Samsung Cuts 10,000 Jobs : TechPinas Explains What Went Wrong in the Korean Company's Smartphone Business

As of writing, Korean electronics giant Samsung is preparing to axe 10,000 workers at its headquarters -- particularly in human resources, finance, and public relations departments.

This follows a $44 Billion USD decrease in the company's total valuation and a $5 Billion USD fall in its sales revenues from 2014 to 2015. Recently, Samsung also adjusted the prices of its Galaxy S6 and S6 Edge phones to somehow increase consumers' interest in those two flagship releases.

Samsung Logo

All these would lead anyone who's been following the development of the global handset market to ask: What exactly went wrong for Samsung? How can the world's most prolific smartphone seller suddenly experience this sudden decline?

As a tech blogger who's seen and covered Samsung's phenomenal rise and swift fall within the past five years, allow me to share what I think is the answer to those questions:

Based on price, smartphones fall under three basic categories - entry level, midrange (or mid-level), and high-end (often referred to in blogs and tech sites as 'flagship level').

Following Nokia's decision to adopt Microsoft's Windows Phone OS (which, until now, has yet to fully take off), Samsung quickly got hold and dominated the entry level and midrange echelons with best-selling, competitively-priced Android phones such as the Galaxy Y, Grand, and Galaxy Mega phablet series among other models. From 2010 to 2013, it was an easy win for Samsung as other players in the handset game were still struggling to create their own Android phones that can get the interest of consumers. Samsung, in many ways, became a trailblazer during those years -- dictating the design and even the interface of competing products. And all that translated to sales, catapulting the Korean brand to the top position in those price categories.

In the flagship echelon, Samsung had but one nemesis: Apple. But from 2010 to 2013, the "twin" high-end Galaxy S and Galaxy Note annual releases were able to get a considerable portion of the pie by taking advantage of the main weakness or point-for-improvement of the Cupertino-company's priced handset: The iPhone - in those years - was small, too small for such an expensive device. Samsung Galaxy S, S2, S3, S4, and Note 2 - with total 356 million unit sold - were all considerably bigger than the diminutive 4-inch iPhone, which greatly contributed to their success. And one can also argue the Galaxy models' microSD card expansion slot - that, to this day, is still absent on the iPhone - made them more enticing to consumers.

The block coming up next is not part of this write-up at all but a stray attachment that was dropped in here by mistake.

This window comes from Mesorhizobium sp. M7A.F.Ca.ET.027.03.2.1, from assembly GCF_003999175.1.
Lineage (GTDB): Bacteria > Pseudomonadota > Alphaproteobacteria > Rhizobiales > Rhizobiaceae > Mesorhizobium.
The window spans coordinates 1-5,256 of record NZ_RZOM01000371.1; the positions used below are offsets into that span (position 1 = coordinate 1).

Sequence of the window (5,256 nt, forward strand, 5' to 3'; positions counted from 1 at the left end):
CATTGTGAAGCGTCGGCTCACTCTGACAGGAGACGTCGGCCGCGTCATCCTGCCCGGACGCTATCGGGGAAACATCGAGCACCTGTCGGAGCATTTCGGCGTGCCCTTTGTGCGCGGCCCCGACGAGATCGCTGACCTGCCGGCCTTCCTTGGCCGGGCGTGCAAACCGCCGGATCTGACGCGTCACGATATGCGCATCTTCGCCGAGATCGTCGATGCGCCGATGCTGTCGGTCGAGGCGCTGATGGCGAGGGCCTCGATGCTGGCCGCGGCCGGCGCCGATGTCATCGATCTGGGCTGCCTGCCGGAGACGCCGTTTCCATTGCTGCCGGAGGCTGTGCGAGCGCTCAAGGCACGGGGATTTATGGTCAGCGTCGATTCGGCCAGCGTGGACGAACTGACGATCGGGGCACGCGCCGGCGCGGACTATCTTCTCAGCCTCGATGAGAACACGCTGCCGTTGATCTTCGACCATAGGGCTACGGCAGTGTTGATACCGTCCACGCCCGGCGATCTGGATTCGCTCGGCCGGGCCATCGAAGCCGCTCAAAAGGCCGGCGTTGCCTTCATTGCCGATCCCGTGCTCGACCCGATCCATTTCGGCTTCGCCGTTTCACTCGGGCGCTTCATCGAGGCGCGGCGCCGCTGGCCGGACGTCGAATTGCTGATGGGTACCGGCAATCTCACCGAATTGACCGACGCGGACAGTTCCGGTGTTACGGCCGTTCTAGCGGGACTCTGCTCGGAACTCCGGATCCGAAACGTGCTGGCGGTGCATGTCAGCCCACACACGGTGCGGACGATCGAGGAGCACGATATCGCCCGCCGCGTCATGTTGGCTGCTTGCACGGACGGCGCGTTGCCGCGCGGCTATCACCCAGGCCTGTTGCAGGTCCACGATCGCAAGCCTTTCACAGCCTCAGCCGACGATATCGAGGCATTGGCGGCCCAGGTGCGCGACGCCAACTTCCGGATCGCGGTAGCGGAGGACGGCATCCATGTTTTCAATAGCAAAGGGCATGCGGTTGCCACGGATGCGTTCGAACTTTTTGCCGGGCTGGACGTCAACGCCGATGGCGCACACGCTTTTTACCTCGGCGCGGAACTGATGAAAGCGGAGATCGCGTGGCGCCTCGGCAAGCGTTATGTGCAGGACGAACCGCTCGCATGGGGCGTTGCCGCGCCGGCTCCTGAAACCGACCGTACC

Fast forward to 2014 and 2015, entry-level and midrange smartphone makers from China and India have found a way to duplicate - if not altogether surpass - many of the great features that made Galaxy handsets in those price categories successful. And what made matters worse for Samsung is that these OEMs tend to price their products much more competitively.

While Samsung frantically tried to limit its vast number of affordable handset models to improve 'focus' instead of coming up with new and innovative selling points to put their phones on a clear level above their Android copycats, various local brands in many of Samsung's key sales territories including the Philippines - that get their phones in bulk from these Chinese and Indian companies - all worked together to slowly but surely dislodge the Korean Giant from the top spot.

How about the flagship-level? Well, last year, Apple finally addressed the request of their fans across the world by releasing not just one but two iPhones that have far bigger screens. And it proved to be an amazing decision, yielding great results. The 4.7-inch Apple iPhone 6 and the 5.5-inch Apple iPhone 6 Plus became the American company's best-selling iPhone models ever with combined sales of 169.2 Million units -- and counting! In contrast, Samsung Galaxy S5 - the Korean Giant's 2014 flagship release - became the least successful Galaxy S model during its time with only 11 million units sold. The SGS5 was also heavily criticized by tech bloggers and writers for having an uninspiring 'band-aid' design and for not having enough compelling new features compared to its predecessors. (All sales figures in this post are based on what these companies have formally shared with various media outlets.)

Samsung has yet to officially disclose the exact sales figures of this year's dual flagship handsets, Galaxy S6 and S6 Edge - both flaunting an opulent real metal frame albeit lacking two features that greatly set Galaxy models apart from the iPhone: microSD expansion slot and removable battery - but Counterpoint Technology, a leading market research group, estimates the combined sales figures of the two at around 6 million units within three weeks following their April 2015 global launch.

I've owned several Samsung smartphones over years and to tell you honestly, I'm sincerely wishing the Korean Giant all the best in the coming years. As a Filipino tech blogger and gadget consumer, I'm grateful that Samsung sees and treats the Philippines as a priority market - always releasing their new phone models here ahead of other countries - and if only for that, I will continue to root for this brand.

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